The Samsung Juke is a tiny, tiny phone. It’s a good phone, too. Hell, it’s a great phone. The call quality for such a small phone is impressive. If you’re looking for a great, pocketable phone that’s capable of making and receiving calls reliably, this is a great option at $99 with 2-year contract.
Problem is, the Juke’s being marketed as a music phone and as a music phone, it’s merely adequate. The most glaring omission from a feature standpoint is the lack of over-the-air V Cast music downloads. You’ll have to use your computer to download the music first and then transfer your songs to the phone using a USB cable. You’ll get 2GB of storage to play with, which would hopefully be enough for most people, but there’s no way to expand that because there’s nowhere to put a card slot on such a tiny phone.
Another quirk is that when flipping the phone open from the closed position, the phone will be upside down. And if you have the phone open and you want to listen to music, you have to close it again and turn it sideways. I found myself holding the closed phone in my hand and always trying to push the screen to the right to get it to open. You have to push it to the left and the force by which it flips open often made me feel as if I were about to drop it. This might be something that you’d get used to after awhile but it’s definitely not intuitive at first.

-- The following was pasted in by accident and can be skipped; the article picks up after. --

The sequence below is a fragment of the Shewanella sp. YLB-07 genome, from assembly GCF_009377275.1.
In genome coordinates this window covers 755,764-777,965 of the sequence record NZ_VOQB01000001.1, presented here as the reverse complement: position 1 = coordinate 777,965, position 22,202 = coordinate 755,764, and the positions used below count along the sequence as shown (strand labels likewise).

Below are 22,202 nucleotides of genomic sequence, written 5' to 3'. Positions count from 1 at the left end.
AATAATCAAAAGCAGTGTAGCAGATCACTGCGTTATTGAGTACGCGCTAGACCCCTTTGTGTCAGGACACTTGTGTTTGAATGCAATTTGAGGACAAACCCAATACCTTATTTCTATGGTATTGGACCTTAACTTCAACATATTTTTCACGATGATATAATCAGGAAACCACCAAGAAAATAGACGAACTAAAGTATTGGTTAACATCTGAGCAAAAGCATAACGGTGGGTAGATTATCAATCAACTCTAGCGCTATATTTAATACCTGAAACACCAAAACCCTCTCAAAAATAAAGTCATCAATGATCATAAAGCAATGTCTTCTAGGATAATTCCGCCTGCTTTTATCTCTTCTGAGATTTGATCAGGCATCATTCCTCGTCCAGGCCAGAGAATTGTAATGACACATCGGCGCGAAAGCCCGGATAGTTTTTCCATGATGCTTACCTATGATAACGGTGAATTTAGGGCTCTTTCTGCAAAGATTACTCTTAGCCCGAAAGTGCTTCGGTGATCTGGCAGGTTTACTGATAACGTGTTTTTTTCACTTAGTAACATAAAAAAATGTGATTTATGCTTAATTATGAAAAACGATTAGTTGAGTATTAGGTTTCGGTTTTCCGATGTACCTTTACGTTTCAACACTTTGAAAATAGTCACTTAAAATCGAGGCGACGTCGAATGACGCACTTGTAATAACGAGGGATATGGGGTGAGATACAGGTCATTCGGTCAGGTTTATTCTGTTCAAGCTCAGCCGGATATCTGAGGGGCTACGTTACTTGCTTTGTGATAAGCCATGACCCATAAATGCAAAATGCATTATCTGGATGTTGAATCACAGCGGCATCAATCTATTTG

Lack of over-the-air music and the weird upside-down thing aside, the Juke performs admirably at as a phone. Call quality is very good and the battery is an impressive 3.5 hours talk time and 250 hours standby (I mistakenly said 500 hours in the above video — that’s for the extended battery). The speakerphone is okay, not great, and I was able to pair three different Bluetooth headsets without any problems. There’s also a VGA camera (photos only, no video), a smallish scroll wheel, a somewhat above-average keypad (especially given the size of the device), and a decent (albeit tiny) 262,000-color 1.5-inch display.
All in all, it seems like the Juke is suffering from an identity crisis. If it had been positioned as a regular old cell phone that just happened to play music that you transferred from your computer, it’d be a good deal for a good phone. But since it’s positioned as a music-centric phone, the lack of 3G and direct-to-device downloads coupled with the limited storage capacity makes it somewhat of an underachiever.
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